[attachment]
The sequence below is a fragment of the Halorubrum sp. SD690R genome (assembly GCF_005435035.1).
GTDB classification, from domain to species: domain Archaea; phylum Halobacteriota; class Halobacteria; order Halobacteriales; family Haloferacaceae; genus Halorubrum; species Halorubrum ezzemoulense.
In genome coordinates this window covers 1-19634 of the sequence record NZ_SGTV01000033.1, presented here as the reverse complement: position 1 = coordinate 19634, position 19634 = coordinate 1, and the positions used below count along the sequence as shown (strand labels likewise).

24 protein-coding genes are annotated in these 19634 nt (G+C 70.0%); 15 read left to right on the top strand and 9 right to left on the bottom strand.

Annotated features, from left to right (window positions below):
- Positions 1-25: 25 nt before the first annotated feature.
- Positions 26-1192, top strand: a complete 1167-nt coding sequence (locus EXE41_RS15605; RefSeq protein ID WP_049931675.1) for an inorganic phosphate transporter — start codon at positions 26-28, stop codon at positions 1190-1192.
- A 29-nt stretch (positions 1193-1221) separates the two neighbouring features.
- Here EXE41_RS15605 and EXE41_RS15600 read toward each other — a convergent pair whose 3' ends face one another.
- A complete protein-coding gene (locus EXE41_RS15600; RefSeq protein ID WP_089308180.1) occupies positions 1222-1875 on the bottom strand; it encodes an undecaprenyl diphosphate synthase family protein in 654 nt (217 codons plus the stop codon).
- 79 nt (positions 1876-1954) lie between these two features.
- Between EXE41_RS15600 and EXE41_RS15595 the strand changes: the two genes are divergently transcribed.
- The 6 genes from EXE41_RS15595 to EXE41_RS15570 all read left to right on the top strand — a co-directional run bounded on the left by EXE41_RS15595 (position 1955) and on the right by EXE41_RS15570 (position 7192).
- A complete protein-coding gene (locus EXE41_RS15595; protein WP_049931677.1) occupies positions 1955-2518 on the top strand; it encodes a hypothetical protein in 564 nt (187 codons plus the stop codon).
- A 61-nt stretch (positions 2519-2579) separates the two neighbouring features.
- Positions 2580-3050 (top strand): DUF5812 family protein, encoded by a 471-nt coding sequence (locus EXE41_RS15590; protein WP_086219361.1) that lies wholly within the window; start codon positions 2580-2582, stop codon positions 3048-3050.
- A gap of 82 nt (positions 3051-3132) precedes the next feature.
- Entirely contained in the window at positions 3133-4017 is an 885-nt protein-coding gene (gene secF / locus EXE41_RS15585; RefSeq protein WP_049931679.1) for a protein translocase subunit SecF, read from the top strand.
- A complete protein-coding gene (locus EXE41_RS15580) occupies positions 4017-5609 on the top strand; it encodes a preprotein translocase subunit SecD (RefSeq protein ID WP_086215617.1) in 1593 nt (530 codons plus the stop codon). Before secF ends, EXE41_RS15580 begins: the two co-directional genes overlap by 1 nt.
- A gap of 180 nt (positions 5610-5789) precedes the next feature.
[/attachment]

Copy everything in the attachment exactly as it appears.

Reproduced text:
The sequence below is a fragment of the Halorubrum sp. SD690R genome (assembly GCF_005435035.1).
GTDB classification, from domain to species: domain Archaea; phylum Halobacteriota; class Halobacteria; order Halobacteriales; family Haloferacaceae; genus Halorubrum; species Halorubrum ezzemoulense.
In genome coordinates this window covers 1-19634 of the sequence record NZ_SGTV01000033.1, presented here as the reverse complement: position 1 = coordinate 19634, position 19634 = coordinate 1, and the positions used below count along the sequence as shown (strand labels likewise).

24 protein-coding genes are annotated in these 19634 nt (G+C 70.0%); 15 read left to right on the top strand and 9 right to left on the bottom strand.

Annotated features, from left to right (window positions below):
- Positions 1-25: 25 nt before the first annotated feature.
- Positions 26-1192, top strand: a complete 1167-nt coding sequence (locus EXE41_RS15605; RefSeq protein ID WP_049931675.1) for an inorganic phosphate transporter — start codon at positions 26-28, stop codon at positions 1190-1192.
- A 29-nt stretch (positions 1193-1221) separates the two neighbouring features.
- Here EXE41_RS15605 and EXE41_RS15600 read toward each other — a convergent pair whose 3' ends face one another.
- A complete protein-coding gene (locus EXE41_RS15600; RefSeq protein ID WP_089308180.1) occupies positions 1222-1875 on the bottom strand; it encodes an undecaprenyl diphosphate synthase family protein in 654 nt (217 codons plus the stop codon).
- 79 nt (positions 1876-1954) lie between these two features.
- Between EXE41_RS15600 and EXE41_RS15595 the strand changes: the two genes are divergently transcribed.
- The 6 genes from EXE41_RS15595 to EXE41_RS15570 all read left to right on the top strand — a co-directional run bounded on the left by EXE41_RS15595 (position 1955) and on the right by EXE41_RS15570 (position 7192).
- A complete protein-coding gene (locus EXE41_RS15595; protein WP_049931677.1) occupies positions 1955-2518 on the top strand; it encodes a hypothetical protein in 564 nt (187 codons plus the stop codon).
- A 61-nt stretch (positions 2519-2579) separates the two neighbouring features.
- Positions 2580-3050 (top strand): DUF5812 family protein, encoded by a 471-nt coding sequence (locus EXE41_RS15590; protein WP_086219361.1) that lies wholly within the window; start codon positions 2580-2582, stop codon positions 3048-3050.
- A gap of 82 nt (positions 3051-3132) precedes the next feature.
- Entirely contained in the window at positions 3133-4017 is an 885-nt protein-coding gene (gene secF / locus EXE41_RS15585; RefSeq protein WP_049931679.1) for a protein translocase subunit SecF, read from the top strand.
- A complete protein-coding gene (locus EXE41_RS15580) occupies positions 4017-5609 on the top strand; it encodes a preprotein translocase subunit SecD (RefSeq protein ID WP_086215617.1) in 1593 nt (530 codons plus the stop codon). Before secF ends, EXE41_RS15580 begins: the two co-directional genes overlap by 1 nt.
- A gap of 180 nt (positions 5610-5789) precedes the next feature.